Vayikra (Leviticus) begins with instructions to the Israelites on how to use the Tabernacle, which they had just built (Leviticus 1–10). This is followed by rules of clean and unclean (Leviticus 11–15), which includes the laws of slaughter and animals permissible to eat (see also: Kashrut), the Day of Atonement (Leviticus 16), and various moral and ritual laws sometimes called the Holiness Code (Leviticus 17–26).
Bamidbar (Numbers) tells how Israel consolidated itself as a community at Sinai (Numbers 1–9), set out from Sinai to move towards Canaan and spied out the land (Numbers 10–13). Because of unbelief at various points, but especially at Kadesh Barnea (Numbers 14), the Israelites were condemned to wander for forty years in the desert in the vicinity of Kadesh instead of immediately entering the Promised Land. Even Moses sins and is told he would not live to enter the land (Numbers 20). At the end of Numbers (Numbers 26–35) Israel moves from Kadesh to the plains of Moab opposite Jericho, ready to enter the Promised Land.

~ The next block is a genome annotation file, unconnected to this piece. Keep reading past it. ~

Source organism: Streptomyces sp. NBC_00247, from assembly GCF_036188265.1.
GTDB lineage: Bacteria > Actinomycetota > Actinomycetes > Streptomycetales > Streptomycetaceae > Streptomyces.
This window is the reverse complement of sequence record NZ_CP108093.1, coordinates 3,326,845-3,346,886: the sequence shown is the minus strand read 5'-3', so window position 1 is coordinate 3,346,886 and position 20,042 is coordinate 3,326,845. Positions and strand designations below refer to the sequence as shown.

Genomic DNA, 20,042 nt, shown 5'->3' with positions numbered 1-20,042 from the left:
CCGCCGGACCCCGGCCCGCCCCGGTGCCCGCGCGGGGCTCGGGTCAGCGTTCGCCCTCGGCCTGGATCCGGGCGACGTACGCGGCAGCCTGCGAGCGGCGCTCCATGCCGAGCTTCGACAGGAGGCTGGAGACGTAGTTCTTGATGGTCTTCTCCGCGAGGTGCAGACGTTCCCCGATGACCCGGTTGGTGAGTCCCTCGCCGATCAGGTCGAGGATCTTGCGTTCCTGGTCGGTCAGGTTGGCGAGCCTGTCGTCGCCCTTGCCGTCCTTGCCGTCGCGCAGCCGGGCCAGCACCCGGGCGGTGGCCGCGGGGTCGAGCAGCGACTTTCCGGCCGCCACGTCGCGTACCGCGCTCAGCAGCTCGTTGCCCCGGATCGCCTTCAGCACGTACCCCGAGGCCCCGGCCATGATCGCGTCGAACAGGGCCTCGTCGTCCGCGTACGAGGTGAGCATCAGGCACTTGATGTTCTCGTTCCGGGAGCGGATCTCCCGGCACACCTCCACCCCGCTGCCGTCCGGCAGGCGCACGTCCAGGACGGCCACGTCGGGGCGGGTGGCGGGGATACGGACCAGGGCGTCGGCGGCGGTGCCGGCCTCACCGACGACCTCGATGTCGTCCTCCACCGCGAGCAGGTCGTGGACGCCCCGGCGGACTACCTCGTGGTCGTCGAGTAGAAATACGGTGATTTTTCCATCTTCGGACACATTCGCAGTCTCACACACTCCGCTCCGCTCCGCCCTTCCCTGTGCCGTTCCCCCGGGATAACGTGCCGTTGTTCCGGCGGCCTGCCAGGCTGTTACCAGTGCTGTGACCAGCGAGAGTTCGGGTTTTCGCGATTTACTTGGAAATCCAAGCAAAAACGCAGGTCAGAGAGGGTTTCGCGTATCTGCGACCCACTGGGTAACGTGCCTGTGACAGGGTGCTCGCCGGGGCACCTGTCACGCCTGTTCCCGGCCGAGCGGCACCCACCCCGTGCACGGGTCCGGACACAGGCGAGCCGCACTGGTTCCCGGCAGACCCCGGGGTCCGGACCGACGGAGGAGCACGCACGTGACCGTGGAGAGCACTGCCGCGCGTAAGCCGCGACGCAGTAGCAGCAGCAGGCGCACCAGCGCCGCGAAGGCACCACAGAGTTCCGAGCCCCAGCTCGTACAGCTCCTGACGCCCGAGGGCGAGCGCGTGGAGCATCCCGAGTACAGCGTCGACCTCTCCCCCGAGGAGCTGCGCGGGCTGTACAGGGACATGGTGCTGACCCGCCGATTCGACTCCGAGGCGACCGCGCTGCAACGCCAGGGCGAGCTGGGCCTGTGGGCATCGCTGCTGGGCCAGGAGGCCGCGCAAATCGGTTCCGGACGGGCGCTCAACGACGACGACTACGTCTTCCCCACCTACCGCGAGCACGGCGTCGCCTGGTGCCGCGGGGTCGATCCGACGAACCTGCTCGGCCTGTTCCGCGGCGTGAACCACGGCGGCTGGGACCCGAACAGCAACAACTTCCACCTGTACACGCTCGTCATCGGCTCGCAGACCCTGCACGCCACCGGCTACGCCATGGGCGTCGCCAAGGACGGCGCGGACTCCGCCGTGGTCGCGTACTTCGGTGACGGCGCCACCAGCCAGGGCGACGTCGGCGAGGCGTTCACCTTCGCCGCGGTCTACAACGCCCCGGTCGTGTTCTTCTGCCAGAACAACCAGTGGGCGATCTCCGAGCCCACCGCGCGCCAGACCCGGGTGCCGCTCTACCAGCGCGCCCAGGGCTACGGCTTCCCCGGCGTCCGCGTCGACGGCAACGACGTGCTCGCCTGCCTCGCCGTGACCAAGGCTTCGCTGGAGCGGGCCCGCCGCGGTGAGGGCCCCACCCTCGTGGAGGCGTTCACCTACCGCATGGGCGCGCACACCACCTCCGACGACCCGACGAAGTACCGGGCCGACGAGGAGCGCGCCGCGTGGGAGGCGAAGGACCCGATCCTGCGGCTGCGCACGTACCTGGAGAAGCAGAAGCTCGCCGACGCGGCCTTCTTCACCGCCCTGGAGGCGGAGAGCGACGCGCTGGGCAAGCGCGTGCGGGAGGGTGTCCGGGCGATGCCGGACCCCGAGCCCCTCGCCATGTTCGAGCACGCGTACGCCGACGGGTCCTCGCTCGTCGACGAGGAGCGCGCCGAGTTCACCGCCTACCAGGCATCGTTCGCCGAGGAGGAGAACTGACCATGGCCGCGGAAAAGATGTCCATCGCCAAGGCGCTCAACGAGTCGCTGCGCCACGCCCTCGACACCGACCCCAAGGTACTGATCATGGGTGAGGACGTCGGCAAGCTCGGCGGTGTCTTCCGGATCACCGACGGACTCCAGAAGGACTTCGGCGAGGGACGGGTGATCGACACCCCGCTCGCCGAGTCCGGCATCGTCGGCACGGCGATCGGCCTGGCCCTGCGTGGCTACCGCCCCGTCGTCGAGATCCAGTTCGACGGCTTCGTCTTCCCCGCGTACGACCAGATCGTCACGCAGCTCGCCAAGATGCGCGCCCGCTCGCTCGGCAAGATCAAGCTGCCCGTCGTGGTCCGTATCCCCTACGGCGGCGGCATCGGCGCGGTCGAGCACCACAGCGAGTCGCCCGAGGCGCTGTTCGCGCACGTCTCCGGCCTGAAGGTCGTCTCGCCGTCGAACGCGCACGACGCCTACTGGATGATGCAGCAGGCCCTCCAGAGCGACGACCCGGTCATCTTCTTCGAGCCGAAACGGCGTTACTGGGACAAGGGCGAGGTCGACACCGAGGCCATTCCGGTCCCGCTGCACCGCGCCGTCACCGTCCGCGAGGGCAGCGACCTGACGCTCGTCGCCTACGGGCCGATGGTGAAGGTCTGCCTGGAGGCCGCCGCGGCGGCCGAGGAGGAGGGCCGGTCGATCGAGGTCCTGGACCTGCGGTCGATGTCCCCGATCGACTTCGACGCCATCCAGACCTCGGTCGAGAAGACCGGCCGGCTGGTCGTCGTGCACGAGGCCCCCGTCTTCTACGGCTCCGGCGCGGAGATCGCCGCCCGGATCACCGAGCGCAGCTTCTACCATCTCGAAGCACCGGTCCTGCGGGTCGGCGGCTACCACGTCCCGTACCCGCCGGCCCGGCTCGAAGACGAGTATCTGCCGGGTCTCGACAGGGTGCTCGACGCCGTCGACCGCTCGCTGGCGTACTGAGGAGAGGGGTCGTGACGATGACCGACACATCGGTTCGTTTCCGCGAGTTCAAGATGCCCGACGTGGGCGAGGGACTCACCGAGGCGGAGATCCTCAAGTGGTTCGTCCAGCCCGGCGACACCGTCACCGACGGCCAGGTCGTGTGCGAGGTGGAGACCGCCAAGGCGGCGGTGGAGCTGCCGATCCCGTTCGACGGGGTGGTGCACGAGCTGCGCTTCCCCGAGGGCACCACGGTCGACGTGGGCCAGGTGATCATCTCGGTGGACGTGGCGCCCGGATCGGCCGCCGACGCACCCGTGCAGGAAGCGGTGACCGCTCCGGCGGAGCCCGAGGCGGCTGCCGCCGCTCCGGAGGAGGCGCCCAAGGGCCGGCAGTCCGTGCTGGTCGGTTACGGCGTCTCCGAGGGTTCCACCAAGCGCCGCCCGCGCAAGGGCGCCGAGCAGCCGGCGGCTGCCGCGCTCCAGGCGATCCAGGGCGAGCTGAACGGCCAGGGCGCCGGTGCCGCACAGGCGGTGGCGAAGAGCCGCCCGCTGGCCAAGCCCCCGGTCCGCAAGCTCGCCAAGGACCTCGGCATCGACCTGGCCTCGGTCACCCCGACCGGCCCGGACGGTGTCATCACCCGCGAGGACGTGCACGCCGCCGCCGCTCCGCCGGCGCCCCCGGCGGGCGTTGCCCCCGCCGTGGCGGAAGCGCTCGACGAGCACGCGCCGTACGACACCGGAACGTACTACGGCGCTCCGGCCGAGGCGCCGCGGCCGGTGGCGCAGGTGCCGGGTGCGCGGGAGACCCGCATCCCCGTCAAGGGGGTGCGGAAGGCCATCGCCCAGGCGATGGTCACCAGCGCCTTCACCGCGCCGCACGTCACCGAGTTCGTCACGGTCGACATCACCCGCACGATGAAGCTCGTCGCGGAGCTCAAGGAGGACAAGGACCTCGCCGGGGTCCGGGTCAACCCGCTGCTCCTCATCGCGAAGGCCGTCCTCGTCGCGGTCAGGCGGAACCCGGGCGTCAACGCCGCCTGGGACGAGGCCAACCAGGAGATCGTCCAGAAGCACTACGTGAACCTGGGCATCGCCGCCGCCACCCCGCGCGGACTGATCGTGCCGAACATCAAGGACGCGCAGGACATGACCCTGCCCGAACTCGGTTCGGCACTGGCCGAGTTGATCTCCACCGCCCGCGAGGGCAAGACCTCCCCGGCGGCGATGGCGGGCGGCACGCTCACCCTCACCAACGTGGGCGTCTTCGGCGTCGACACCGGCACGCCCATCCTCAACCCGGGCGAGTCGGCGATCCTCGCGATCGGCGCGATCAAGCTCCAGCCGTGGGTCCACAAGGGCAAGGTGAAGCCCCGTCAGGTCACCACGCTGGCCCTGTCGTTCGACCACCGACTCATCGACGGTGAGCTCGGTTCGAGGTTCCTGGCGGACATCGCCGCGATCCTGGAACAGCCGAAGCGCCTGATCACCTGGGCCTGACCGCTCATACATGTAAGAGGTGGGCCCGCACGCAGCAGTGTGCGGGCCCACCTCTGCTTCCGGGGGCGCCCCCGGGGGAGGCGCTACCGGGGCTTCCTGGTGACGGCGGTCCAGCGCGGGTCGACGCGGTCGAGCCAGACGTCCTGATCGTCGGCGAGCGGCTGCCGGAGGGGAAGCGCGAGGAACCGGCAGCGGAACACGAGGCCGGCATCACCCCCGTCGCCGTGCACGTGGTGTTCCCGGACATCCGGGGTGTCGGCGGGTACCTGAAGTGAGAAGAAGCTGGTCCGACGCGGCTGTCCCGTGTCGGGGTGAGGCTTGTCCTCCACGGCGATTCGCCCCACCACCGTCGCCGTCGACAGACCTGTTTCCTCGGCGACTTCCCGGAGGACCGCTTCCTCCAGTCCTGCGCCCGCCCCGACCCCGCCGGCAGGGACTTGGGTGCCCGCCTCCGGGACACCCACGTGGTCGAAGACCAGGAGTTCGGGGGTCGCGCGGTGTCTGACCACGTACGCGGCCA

Devarim (Deuteronomy) is a series of speeches by Moses on the plains of Moab opposite Jericho. Moses proclaims the Law (Deuteronomy 12–26), gives instruction concerning covenant renewal at Shechem (Deuteronomy 27–28) and gives Israel new laws (the " Deuteronomic Code)". At the end of the book (Deuteronomy 34) Moses is allowed to see the promised land from a mountain, but it is not known what happened to Moses on the mountain. He was never seen again. Knowing that he is nearing the end of his life, Moses appoints Joshua his successor, bequeathing to him the mantle of leadership. Soon afterwards Israel begins the conquest of Canaan.
Torah and Judaism
Rabbinic writings offer various ideas on when the Torah was composed. The revelation to Moses at Mount Sinai is considered by most to be the revelatory event. According to dating of the text by Orthodox rabbis, this occurred in 1312 BCE; another date given for this event is 1280 BCE.
The Talmud ( Gittin 60a), brings two opinions as to when the Torah was written by Moses. One opinion holds that it was written by Moses gradually over many years as it was dictated to him, and finished close to his death, and the other opinion holds that Moses wrote the complete Torah in one writing close to his death, based on what was dictated to him over the years.